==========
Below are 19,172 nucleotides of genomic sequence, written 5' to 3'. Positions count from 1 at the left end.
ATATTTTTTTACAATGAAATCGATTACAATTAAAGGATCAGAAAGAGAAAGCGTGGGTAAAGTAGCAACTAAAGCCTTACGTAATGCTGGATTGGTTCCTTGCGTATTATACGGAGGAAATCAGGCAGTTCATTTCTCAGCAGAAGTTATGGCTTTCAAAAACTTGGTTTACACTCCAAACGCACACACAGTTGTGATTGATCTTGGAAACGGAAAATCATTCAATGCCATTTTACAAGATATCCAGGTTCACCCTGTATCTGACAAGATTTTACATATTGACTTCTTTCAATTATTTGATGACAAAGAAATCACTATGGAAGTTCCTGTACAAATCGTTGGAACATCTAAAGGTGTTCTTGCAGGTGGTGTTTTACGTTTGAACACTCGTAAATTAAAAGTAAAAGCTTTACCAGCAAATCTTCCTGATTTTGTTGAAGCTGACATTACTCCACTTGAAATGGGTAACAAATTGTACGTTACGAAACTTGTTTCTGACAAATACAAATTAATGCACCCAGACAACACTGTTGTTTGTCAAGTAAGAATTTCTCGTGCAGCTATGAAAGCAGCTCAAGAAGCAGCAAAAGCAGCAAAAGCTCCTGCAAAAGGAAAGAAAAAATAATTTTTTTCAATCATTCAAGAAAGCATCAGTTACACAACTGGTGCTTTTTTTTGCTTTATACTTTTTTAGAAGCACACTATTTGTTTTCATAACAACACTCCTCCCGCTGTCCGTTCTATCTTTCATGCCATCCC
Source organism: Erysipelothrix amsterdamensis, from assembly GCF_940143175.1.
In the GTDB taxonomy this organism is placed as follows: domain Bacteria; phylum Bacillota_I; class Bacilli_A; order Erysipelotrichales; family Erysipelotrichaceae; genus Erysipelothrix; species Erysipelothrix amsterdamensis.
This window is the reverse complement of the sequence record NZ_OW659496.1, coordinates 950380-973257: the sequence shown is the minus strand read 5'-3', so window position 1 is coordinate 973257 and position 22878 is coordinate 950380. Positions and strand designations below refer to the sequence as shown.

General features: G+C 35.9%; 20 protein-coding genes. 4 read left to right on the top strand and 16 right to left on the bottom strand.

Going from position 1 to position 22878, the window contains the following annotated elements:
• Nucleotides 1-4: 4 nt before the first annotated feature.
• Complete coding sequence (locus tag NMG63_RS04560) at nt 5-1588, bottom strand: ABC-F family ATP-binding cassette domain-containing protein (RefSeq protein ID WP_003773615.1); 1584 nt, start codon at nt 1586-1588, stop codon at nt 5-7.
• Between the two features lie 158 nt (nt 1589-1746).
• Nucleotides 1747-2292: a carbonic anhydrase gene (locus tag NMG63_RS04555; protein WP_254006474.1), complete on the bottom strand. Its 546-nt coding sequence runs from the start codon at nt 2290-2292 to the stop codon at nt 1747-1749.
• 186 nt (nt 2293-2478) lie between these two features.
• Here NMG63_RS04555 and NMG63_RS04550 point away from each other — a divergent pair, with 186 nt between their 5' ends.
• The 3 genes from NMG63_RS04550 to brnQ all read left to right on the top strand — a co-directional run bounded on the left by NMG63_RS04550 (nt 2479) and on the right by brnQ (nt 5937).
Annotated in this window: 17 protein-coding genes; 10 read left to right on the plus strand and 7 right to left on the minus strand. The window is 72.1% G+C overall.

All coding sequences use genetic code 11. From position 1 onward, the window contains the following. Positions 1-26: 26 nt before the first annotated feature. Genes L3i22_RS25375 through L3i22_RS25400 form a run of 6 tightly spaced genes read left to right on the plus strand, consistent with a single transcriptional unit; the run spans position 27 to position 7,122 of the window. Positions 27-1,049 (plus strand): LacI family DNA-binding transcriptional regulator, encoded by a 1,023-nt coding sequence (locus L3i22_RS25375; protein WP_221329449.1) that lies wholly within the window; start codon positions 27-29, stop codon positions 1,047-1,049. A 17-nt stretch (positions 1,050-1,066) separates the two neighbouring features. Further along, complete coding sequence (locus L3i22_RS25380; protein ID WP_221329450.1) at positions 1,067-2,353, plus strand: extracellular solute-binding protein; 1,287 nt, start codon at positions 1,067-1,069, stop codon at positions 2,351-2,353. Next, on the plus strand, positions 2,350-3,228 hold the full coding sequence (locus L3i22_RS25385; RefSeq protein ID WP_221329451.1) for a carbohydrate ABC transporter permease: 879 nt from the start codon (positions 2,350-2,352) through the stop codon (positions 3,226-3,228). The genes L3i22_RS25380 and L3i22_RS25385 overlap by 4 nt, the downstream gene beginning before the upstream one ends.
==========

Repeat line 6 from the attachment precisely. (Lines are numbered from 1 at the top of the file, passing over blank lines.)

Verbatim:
General features: G+C 35.9%; 20 protein-coding genes. 4 read left to right on the top strand and 16 right to left on the bottom strand.